RSPCA, Copeton: Dogs found in horrific conditions at puppy farm

Concrete kennels, wet floors and runny excrement: the horrific conditions in which 441 dogs were found at a large Australian puppy farm

  • A father and daughter have been convicted and fined for animal cruelty
  • They operated a large Australian breeding operation
  • 441 dogs, including 250 puppies, were examined and 21 were seized
  • The dogs had been kept inside concrete kennel blocks with no beds and wet floors
  • The Court found guilty and sentenced the couple to a fine of a combined total of more than $20,000

A father and daughter who ran a massive pet breeding operation have been convicted of animal cruelty, after inspectors discovered hundreds of cats and dogs being held in inhumane conditions.

Animal inspectors found 441 dogs, including 250 puppies, being held at a property in Copeton, near Inverell, in northern New South Wales – with some 21 adult dogs and 41 puppies seized.

The dogs were kept in concrete kennel blocks without beds and on damp floors. All dogs had wet feet and stomachs, with some covered in liquid feces.

The father and daughter appeared in Inverell Local Court on May 2, pleaded guilty and were found guilty of 18 offenses including breeding dogs and cats for failing to care for the animals.

A father and daughter who ran a massive pet breeding operation have been convicted of animal cruelty, after inspectors discovered hundreds of cats and dogs were being held in inhumane conditions

The father and daughter appeared in Inverell Local Court on May 2, pleaded guilty and were found guilty of 18 offenses including breeding dogs and cats for failing to care for the animals.

The father and daughter appeared in Inverell Local Court on May 2, pleaded guilty and were found guilty of 18 offenses including breeding dogs and cats for failing to care for the animals.

The defendants were investigated by the RSPCA NSW’s Intensive Animal Husbandry Task Force (IBTF) after reporting that a dog called Strawberry had died after not receiving veterinary treatment.

RSPCA NSW Chief Veterinarian Liz Arnott determined that Strawberry suffered from dystocia, a condition considered a veterinary emergency, for around 40 hours.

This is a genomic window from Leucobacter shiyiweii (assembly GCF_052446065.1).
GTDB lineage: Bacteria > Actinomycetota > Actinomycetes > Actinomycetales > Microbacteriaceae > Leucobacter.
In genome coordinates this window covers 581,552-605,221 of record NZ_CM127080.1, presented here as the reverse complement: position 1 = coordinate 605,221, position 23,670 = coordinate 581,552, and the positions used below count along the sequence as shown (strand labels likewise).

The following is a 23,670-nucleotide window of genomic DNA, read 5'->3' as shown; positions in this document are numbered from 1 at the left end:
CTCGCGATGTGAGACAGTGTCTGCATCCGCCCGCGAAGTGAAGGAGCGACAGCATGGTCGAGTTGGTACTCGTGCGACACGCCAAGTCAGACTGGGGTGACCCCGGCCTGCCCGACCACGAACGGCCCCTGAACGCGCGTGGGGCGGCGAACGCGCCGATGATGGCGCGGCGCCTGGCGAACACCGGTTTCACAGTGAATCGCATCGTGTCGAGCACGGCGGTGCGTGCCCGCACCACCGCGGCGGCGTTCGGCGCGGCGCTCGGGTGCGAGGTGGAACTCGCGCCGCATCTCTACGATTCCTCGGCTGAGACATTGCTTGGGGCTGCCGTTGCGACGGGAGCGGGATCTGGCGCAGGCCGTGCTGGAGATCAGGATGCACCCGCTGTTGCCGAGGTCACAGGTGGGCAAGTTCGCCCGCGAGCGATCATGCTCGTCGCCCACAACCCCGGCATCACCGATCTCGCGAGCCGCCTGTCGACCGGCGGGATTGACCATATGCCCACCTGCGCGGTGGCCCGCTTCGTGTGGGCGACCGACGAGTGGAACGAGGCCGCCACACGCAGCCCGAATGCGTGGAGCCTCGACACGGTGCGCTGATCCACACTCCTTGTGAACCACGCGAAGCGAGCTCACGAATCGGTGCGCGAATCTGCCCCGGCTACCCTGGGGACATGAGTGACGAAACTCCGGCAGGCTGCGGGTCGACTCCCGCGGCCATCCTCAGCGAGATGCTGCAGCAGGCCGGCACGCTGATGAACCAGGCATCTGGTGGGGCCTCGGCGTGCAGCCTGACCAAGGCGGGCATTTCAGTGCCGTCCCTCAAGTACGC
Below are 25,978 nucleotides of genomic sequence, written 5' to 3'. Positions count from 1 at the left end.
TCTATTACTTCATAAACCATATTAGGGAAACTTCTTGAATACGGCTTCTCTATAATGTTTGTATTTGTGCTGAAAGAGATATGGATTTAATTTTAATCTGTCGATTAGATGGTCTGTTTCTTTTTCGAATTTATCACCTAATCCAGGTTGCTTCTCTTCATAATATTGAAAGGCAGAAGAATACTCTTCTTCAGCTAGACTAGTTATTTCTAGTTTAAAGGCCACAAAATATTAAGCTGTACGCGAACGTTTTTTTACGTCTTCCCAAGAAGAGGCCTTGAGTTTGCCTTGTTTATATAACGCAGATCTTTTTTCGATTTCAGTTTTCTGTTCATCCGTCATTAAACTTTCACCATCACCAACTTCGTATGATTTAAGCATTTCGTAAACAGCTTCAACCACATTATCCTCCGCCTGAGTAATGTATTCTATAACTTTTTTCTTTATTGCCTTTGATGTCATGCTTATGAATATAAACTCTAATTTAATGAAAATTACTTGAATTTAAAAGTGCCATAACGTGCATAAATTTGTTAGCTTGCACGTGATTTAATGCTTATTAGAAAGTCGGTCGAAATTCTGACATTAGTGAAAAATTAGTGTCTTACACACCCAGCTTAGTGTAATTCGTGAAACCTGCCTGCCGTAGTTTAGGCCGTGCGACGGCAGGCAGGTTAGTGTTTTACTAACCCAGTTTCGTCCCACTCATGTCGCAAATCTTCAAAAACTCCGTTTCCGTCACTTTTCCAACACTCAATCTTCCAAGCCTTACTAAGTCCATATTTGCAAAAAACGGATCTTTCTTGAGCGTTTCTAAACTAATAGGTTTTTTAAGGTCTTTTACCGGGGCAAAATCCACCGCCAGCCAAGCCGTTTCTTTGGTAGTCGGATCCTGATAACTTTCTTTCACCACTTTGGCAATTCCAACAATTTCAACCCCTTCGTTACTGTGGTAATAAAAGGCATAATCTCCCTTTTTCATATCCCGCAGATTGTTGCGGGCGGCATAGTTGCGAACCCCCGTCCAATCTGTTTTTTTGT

Dystocia is the difficulty of producing a litter of puppies through the birth canal during labor.

It has been established that because Strawberry was left untreated, it caused her to suffer from systemic illness, weakness, and ultimately led to her untimely death.

RSPCA NSW Chief Inspector Scott Meyers said: ‘The facts about Strawberry are just heartbreaking.

Animal inspectors found 441 dogs, including 250 puppies, being held at a property in Copeton, near Inverell, in northern New South Wales - with some 21 adult dogs and 41 puppies seized

Animal inspectors found 441 dogs, including 250 puppies, being held at a property in Copeton, near Inverell, in northern New South Wales – with some 21 adult dogs and 41 puppies seized

The dogs were kept in concrete kennel blocks without beds and on damp floors.  All the dogs had wet feet and bellies, with some covered in liquid faeces (pictured)

The dogs were kept in concrete kennel blocks without beds and on damp floors. All the dogs had wet feet and bellies, with some covered in liquid faeces (pictured)

Veterinarians concluded that these animals suffered from a variety of health issues, including ear infections, severe dental disease, intestinal worms, poor body condition, conjunctivitis, matted coat, wounds and urine burns.

Along with the seized dogs, the defendants also received written instructions requiring them to ensure that 32 dogs receive veterinary treatment within two to four weeks.

Antibiotics, medications, painkillers, dental procedures, surgeries, MRIs and CT scans were undertaken for the dogs that had been seized.

All dogs were adopted by loving families.

Veterinarians concluded that these animals suffered from a variety of health issues, including ear infections, severe dental disease, intestinal worms, poor body condition, conjunctivitis, matted coat, wounds and urine burns.

Veterinarians concluded that these animals suffered from a variety of health issues, including ear infections, severe dental disease, intestinal worms, poor body condition, conjunctivitis, matted coat, wounds and urine burns.

The court sentenced and fined the father and daughter a combined total of over $20,000.

They will now have to reduce their breeding from 180 female dogs and 25 breeding dogs to 80 female dogs and 25 breeding dogs.

The couple must also pay $150,000 in pet care costs due to the small size of the facility.

If you have animal welfare concerns, please call the RSPCA NSW to investigate 1300 CRUELTY.

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